In Brazil, Bolsa Familia, or “family grants,” have caused economic inequality to drop faster than in any other country, according to Tina Rosenberg in her recent article in the New York Times.
. . . between 2003 and 2009, the income of poor Brazilians has grown seven times as much as the income of rich Brazilians. Poverty has fallen during that time from 22 percent of the population to 7 percent. Contrast this with the United States, where from 1980 to 2005, more than four-fifths of the increase in Americans’ income went to the top 1 percent of earners.
How does Bolsa Familia work?
On a regular basis, payments are given to poor families in the form of electronic cash transfers directly to their bank accounts, on the condition that they meet certain requirements. The requirements are that families must keep their children in school and go for regular medical checkups, and that mothers must attend workshops on nutrition and disease prevention. The payments are given to women, as they are most responsible for the care of children and family health decisions. The idea behind conditional cash transfers is to not only reduce poverty but to break the cycle of poverty in the future.
Bolsa Familia was the centerpiece of former President Luiz Inácio Lula da Silva‘s social policy, and is currently the largest conditional cash transfer program in the world, though the Mexican program Oportunidades, started in 2002, was the first nation-wide program of this kind. Conditional cash transfer programs are now in use in 40 countries, (14 countries in Latin America and 26 other countries.) and, according to Rosenberg, they are the most important and effective anti-poverty program the world has ever seen.
In Mexico, Oportunidades today covers 5.8 million families, about 30 percent of the population. An Oportunidades family with a child in primary school and a child in middle school that meets all its responsibilities can get a total of about $123 a month in grants. Students can also get money for school supplies, and children who finish high school in a timely fashion get a one-time payment of $330.
Bolsa Familia, which has similar requirements, is even bigger. Brazil’s conditional cash transfer programs were begun before the government of President Luiz Inacio Lula da Silva, but he consolidated various programs and expanded it. It now covers about 50 million Brazilians, about a quarter of the country. It pays a monthly stipend of about $13 to poor families for each child 15 or younger who is attending school, up to three children. Families can get additional payments of $19 a month for each child of 16 or 17 still in school, up to two children. Families that live in extreme poverty get a basic benefit of about $40, with no conditions.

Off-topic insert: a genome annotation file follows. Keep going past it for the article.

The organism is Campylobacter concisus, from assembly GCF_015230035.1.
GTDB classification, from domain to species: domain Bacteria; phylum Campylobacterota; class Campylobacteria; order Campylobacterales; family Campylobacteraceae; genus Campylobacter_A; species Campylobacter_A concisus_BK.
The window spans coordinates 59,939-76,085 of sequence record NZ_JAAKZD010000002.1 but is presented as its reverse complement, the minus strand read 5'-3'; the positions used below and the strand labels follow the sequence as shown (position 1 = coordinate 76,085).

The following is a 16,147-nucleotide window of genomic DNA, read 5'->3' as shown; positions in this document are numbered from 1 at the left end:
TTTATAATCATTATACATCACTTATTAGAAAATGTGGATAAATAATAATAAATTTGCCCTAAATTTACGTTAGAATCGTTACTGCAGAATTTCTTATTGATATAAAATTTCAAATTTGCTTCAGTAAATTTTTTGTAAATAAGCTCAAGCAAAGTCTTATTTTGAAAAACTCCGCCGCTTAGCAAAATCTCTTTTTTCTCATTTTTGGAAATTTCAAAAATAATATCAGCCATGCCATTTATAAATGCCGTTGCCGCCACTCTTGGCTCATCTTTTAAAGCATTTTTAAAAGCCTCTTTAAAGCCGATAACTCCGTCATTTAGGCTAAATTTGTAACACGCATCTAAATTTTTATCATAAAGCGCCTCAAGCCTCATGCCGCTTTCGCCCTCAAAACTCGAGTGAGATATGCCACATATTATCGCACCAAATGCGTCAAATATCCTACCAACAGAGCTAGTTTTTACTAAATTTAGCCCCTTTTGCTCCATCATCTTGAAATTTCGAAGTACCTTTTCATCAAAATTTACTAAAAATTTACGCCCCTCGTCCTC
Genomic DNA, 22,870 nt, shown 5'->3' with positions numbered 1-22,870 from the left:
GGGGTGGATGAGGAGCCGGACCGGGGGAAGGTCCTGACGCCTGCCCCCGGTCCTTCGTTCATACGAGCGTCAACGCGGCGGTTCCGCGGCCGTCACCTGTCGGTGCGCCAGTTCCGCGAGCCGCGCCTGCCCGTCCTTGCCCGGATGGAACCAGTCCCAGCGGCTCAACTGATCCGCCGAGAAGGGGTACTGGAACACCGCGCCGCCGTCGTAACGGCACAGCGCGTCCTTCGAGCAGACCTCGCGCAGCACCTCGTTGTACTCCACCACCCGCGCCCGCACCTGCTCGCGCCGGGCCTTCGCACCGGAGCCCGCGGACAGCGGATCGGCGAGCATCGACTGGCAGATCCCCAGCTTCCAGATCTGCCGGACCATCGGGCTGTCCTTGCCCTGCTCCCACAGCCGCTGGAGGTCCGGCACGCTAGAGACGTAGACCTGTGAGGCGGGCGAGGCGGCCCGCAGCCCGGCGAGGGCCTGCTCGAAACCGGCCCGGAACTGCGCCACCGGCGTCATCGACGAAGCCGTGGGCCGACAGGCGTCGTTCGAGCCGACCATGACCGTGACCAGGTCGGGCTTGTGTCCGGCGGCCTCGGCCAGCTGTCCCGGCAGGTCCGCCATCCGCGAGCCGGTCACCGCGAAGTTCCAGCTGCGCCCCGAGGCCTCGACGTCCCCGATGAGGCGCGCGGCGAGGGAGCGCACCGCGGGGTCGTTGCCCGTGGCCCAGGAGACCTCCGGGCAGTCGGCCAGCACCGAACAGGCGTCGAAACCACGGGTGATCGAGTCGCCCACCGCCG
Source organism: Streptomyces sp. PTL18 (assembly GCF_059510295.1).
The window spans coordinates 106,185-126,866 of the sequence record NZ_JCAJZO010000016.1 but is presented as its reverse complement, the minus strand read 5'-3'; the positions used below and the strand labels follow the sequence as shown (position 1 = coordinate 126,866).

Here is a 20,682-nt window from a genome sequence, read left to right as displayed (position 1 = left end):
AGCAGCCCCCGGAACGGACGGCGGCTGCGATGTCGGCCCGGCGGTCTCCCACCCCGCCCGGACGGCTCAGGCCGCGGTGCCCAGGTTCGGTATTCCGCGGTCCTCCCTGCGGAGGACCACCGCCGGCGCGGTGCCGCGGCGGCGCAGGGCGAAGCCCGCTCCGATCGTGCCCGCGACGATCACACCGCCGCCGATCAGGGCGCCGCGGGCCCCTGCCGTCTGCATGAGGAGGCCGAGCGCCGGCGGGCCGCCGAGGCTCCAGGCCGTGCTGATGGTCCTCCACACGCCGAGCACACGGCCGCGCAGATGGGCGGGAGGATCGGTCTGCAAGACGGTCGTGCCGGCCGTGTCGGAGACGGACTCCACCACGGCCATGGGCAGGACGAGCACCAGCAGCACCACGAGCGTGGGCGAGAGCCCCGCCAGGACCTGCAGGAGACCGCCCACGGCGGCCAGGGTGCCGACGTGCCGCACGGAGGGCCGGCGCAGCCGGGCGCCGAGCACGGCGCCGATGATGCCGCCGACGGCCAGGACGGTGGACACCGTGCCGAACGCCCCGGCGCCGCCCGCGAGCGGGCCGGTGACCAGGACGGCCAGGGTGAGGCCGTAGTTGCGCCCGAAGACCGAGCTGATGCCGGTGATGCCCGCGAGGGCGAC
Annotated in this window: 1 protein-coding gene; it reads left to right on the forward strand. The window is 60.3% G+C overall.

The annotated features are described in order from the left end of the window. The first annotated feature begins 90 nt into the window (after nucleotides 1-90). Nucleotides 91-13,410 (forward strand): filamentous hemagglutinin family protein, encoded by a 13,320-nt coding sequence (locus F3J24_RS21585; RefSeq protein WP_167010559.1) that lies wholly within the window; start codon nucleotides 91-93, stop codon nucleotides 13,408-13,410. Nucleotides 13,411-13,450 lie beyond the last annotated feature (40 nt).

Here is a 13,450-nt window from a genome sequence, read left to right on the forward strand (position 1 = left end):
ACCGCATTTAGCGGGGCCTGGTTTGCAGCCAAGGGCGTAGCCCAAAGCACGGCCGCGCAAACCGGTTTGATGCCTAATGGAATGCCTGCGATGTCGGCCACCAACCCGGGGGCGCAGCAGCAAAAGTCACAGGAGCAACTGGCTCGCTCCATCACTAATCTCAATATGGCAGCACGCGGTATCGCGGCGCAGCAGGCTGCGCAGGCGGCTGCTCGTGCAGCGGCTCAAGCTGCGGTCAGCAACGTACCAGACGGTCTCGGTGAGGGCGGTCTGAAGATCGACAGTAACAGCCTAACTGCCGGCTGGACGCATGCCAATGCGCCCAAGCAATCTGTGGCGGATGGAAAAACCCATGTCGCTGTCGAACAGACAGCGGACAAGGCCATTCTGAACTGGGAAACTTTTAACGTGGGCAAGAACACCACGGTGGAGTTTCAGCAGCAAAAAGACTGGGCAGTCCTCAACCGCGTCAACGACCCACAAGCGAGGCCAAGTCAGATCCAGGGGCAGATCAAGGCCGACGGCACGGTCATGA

What do these figures mean?
A family living in extreme poverty in Brazil literally doubles its income when it gets the basic benefit. Not only has Bolsa Familia reduced poverty in Brazil, but it has also reduced economic inequality, which, makes for a healthier, more stable society. The program fights poverty by giving money directly to the poor to decrease overhead and to prevent corruption, and it provides children with better education and better health care.
In Mexico, malnutrition, anemia and stunting have dropped, as have incidences of childhood and adult illnesses. Maternal and infant deaths have been reduced. Contraceptive use in rural areas has risen and teen pregnancy has declined. But the most dramatic effects are visible in education. Children in Oportunidades repeat fewer grades and stay in school longer. Child labor has dropped. In rural areas, the percentage of children entering middle school has risen 42 percent. High school inscription in rural areas has risen by a whopping 85 percent. The strongest effects on education are found in families where the mothers have the lowest schooling levels. Indigenous Mexicans have particularly benefited, staying in school longer.
Bolsa Familia is having a similar impact in Brazil. One recent study found that it increases school attendance and advancement — particularly in the northeast, the region of Brazil where school attendance is lowest, and particularly for older girls, who are at greatest risk of dropping out. The study also found that Bolsa has improved child weight, vaccination rates and use of pre-natal care.
According to Rosenberg, skeptics who believe that social programs never work in poor countries and very little money actually gets to the poor, “conditional cash transfer programs offer a convincing rebuttal.”
World Bank debunks criticism of family grant programs by Brazil’s elite
Unfortunately, The Bolsa Família Program is not universally accepted by Brazilian society. Criticisms are that it discourages the search for employment, and encourages laziness. (Interesting that this same criticism came from Republicans here at home about extending unemployment insurance.) The Catholic Church in Brazil maintains that the program is addictive and leads to moral decline. However, the World Bank came to the conclusion that the program does not discourage work, or the desire to get ahead. On the contrary, it finds that the program often encourages harder work because the safety net provides a basis on which to build.